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Why Did Employee Health Insurance Contributions Rise?

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  • Jonathan Gruber
  • Robin McKnight

Abstract

We explore the causes of the dramatic rise in employee contributions to health insurance over the past two decades. In 1982, 44% of those who were covered by their employer-provided health insurance had their costs fully financed by their employer, but by 1998 this had fallen to 28%. We discuss the theory of why employers might shift premiums to their employees, and empirically model the role of six factors suggested by the theory. We find that there was a large impact of falling tax rates, rising eligibility for insurance through the Medicaid system and through spouses, and deteriorating economic conditions (in the late 1980s and early 1990s). We also find much more modest impacts of increased managed care penetration and rising health care costs. Overall, this set of factors can explain about one-quarter of the rise in employee premiums over the 1982-1996 period.

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Paper provided by National Bureau of Economic Research, Inc in its series NBER Working Papers with number 8878.

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Date of creation: Apr 2002
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Publication status: published as Gruber, Jonathan and Robin McKnight. “Why Did Employee Health Insurance Contributions Rise?" Journal of Health Economics 22, 6 (November 2003): 1085-1104.
Handle: RePEc:nbr:nberwo:8878

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  1. Gruber, Jonathan & Washington, Ebonya, 2005. "Subsidies to employee health insurance premiums and the health insurance market," Journal of Health Economics, Elsevier, vol. 24(2), pages 253-276, March.
  2. Pauly, Mark V, 1986. "Taxation, Health Insurance, and Market Failure in the Medical Economy," Journal of Economic Literature, American Economic Association, vol. 24(2), pages 629-75, June.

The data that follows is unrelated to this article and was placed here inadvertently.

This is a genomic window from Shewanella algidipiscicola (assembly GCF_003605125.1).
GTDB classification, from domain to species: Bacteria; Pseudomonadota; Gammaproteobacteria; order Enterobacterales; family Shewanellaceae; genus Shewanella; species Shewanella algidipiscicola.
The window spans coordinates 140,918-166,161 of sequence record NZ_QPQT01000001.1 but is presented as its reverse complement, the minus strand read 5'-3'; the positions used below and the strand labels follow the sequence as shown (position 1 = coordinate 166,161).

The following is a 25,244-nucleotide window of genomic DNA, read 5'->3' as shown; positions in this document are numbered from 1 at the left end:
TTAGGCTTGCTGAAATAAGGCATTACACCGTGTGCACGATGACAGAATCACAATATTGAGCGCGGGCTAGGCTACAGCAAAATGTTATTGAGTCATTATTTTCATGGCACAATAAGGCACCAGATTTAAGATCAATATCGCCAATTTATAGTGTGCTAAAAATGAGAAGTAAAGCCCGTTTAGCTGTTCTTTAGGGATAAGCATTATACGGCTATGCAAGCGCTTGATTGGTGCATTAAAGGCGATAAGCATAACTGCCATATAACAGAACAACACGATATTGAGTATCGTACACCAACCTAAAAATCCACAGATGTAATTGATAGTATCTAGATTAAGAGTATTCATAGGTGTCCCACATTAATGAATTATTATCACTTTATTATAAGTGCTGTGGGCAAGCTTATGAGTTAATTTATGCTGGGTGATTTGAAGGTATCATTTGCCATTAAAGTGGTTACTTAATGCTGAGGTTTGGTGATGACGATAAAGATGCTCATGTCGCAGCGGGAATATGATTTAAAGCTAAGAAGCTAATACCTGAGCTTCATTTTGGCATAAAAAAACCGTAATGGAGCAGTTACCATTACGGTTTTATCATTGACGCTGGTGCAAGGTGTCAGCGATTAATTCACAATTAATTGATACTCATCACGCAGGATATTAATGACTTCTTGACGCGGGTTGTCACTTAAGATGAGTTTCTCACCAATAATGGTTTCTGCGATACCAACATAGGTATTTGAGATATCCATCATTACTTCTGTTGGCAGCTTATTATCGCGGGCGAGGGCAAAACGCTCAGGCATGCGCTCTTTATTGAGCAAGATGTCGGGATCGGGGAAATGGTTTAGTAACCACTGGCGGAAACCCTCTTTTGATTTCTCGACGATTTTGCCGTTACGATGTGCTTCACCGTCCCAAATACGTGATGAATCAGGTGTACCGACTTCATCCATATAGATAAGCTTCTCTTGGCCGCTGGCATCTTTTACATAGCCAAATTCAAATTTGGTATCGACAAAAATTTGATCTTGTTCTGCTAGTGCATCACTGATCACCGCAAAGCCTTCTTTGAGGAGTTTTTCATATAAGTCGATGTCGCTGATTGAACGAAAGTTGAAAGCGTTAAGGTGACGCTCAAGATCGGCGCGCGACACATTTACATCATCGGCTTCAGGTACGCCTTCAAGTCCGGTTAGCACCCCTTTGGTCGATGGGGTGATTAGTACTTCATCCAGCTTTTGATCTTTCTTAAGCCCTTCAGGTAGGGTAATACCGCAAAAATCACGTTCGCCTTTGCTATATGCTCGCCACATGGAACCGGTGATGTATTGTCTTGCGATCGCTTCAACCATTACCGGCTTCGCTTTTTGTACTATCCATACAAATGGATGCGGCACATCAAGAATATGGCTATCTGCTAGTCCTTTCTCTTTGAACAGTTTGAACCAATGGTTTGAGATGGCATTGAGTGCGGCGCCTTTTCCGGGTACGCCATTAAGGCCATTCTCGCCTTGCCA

3. John W. Budd & Matthew J.Slaughter, 2000. "Are Profits Shared Across Borders? Evidence on International Rent Sharing," NBER Working Papers 8014, National Bureau of Economic Research, Inc.
  4. Helen Levy, 1998. "Who Pays for Health Insurance? Employee Contributions to Health Insurance Premiums," Working Papers 777, Princeton University, Department of Economics, Industrial Relations Section..
  5. Daniel Feenberg & Elisabeth Coutts, 1993. "An introduction to the TAXSIM model," Journal of Policy Analysis and Management, John Wiley & Sons, Ltd., vol. 12(1), pages 189-194.
  6. Currie, Janet & Gruber, Jonathan, 1996. "Health Insurance Eligibility, Utilization of Medical Care, and Child Health," The Quarterly Journal of Economics, MIT Press, MIT Press, vol. 111(2), pages 431-66, May.
  7. Gruber, J. & Currie, J., 1994. "Saving Babies: The Efficacy and Cost of Recent Expansions of Medicaid Eligibility for Pregnant Women," Working papers 94-11, Massachusetts Institute of Technology (MIT), Department of Economics.
  8. Henry S. Farber & Helen Levy, 1998. "Recent Trends in Employer-Sponsored Health Insurance Coverage: Are Bad Jobs Getting Worse?," Working Papers 781, Princeton University, Department of Economics, Industrial Relations Section..
  9. Cutler, David M & Gruber, Jonathan, 1996. "Does Public Insurance Crowd Out Private Insurance?," The Quarterly Journal of Economics, MIT Press, MIT Press, vol. 111(2), pages 391-430, May.
  10. repec:fth:prinin:398 is not listed on IDEAS
  11. Jonathan Gruber & Michael Lettau, 2000. "How Elastic is the Firm's Demand for Health Insurance?," NBER Working Papers 8021, National Bureau of Economic Research, Inc.
  12. Dranove, David & Spier, Kathryn E. & Baker, Laurence, 2000. "'Competition' among employers offering health insurance," Journal of Health Economics, Elsevier, vol. 19(1), pages 121-140, January.
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